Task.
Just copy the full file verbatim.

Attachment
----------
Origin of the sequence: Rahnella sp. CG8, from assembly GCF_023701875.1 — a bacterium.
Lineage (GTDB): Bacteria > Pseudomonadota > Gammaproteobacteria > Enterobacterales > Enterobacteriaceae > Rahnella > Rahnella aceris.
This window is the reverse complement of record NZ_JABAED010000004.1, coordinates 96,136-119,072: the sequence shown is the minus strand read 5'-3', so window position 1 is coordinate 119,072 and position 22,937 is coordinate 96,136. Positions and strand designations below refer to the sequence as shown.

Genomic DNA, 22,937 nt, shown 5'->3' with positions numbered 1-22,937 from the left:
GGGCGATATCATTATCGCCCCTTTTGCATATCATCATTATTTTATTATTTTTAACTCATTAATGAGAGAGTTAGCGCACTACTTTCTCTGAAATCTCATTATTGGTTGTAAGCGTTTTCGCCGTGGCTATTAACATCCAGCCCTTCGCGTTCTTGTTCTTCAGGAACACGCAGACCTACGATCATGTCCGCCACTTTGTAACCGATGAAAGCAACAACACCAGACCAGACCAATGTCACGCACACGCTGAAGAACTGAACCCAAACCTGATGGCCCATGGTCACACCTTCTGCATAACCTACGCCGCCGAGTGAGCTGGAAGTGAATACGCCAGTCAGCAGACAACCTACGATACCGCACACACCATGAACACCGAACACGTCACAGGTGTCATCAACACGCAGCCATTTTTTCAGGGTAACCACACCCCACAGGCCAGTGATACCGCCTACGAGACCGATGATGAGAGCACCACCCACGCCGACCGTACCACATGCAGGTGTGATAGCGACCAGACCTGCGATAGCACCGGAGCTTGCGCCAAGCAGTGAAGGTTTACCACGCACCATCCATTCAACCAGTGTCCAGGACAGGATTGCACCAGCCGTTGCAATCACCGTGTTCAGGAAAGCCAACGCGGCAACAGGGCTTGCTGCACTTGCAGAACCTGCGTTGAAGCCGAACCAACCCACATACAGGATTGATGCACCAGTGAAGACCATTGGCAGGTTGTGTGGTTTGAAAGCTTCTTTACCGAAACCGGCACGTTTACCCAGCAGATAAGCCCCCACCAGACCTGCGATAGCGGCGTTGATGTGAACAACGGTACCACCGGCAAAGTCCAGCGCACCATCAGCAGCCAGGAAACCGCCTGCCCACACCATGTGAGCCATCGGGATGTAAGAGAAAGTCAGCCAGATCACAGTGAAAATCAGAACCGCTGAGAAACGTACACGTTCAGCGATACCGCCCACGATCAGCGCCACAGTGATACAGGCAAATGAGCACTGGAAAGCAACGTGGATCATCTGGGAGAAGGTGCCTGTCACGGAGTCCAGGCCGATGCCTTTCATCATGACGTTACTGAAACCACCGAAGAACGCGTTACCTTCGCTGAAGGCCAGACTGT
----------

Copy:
Origin of the sequence: Rahnella sp. CG8, from assembly GCF_023701875.1 — a bacterium.
Lineage (GTDB): Bacteria > Pseudomonadota > Gammaproteobacteria > Enterobacterales > Enterobacteriaceae > Rahnella > Rahnella aceris.
This window is the reverse complement of record NZ_JABAED010000004.1, coordinates 96,136-119,072: the sequence shown is the minus strand read 5'-3', so window position 1 is coordinate 119,072 and position 22,937 is coordinate 96,136. Positions and strand designations below refer to the sequence as shown.

Genomic DNA, 22,937 nt, shown 5'->3' with positions numbered 1-22,937 from the left:
GGGCGATATCATTATCGCCCCTTTTGCATATCATCATTATTTTATTATTTTTAACTCATTAATGAGAGAGTTAGCGCACTACTTTCTCTGAAATCTCATTATTGGTTGTAAGCGTTTTCGCCGTGGCTATTAACATCCAGCCCTTCGCGTTCTTGTTCTTCAGGAACACGCAGACCTACGATCATGTCCGCCACTTTGTAACCGATGAAAGCAACAACACCAGACCAGACCAATGTCACGCACACGCTGAAGAACTGAACCCAAACCTGATGGCCCATGGTCACACCTTCTGCATAACCTACGCCGCCGAGTGAGCTGGAAGTGAATACGCCAGTCAGCAGACAACCTACGATACCGCACACACCATGAACACCGAACACGTCACAGGTGTCATCAACACGCAGCCATTTTTTCAGGGTAACCACACCCCACAGGCCAGTGATACCGCCTACGAGACCGATGATGAGAGCACCACCCACGCCGACCGTACCACATGCAGGTGTGATAGCGACCAGACCTGCGATAGCACCGGAGCTTGCGCCAAGCAGTGAAGGTTTACCACGCACCATCCATTCAACCAGTGTCCAGGACAGGATTGCACCAGCCGTTGCAATCACCGTGTTCAGGAAAGCCAACGCGGCAACAGGGCTTGCTGCACTTGCAGAACCTGCGTTGAAGCCGAACCAACCCACATACAGGATTGATGCACCAGTGAAGACCATTGGCAGGTTGTGTGGTTTGAAAGCTTCTTTACCGAAACCGGCACGTTTACCCAGCAGATAAGCCCCCACCAGACCTGCGATAGCGGCGTTGATGTGAACAACGGTACCACCGGCAAAGTCCAGCGCACCATCAGCAGCCAGGAAACCGCCTGCCCACACCATGTGAGCCATCGGGATGTAAGAGAAAGTCAGCCAGATCACAGTGAAAATCAGAACCGCTGAGAAACGTACACGTTCAGCGATACCGCCCACGATCAGCGCCACAGTGATACAGGCAAATGAGCACTGGAAAGCAACGTGGATCATCTGGGAGAAGGTGCCTGTCACGGAGTCCAGGCCGATGCCTTTCATCATGACGTTACTGAAACCACCGAAGAACGCGTTACCTTCGCTGAAGGCCAGACTGT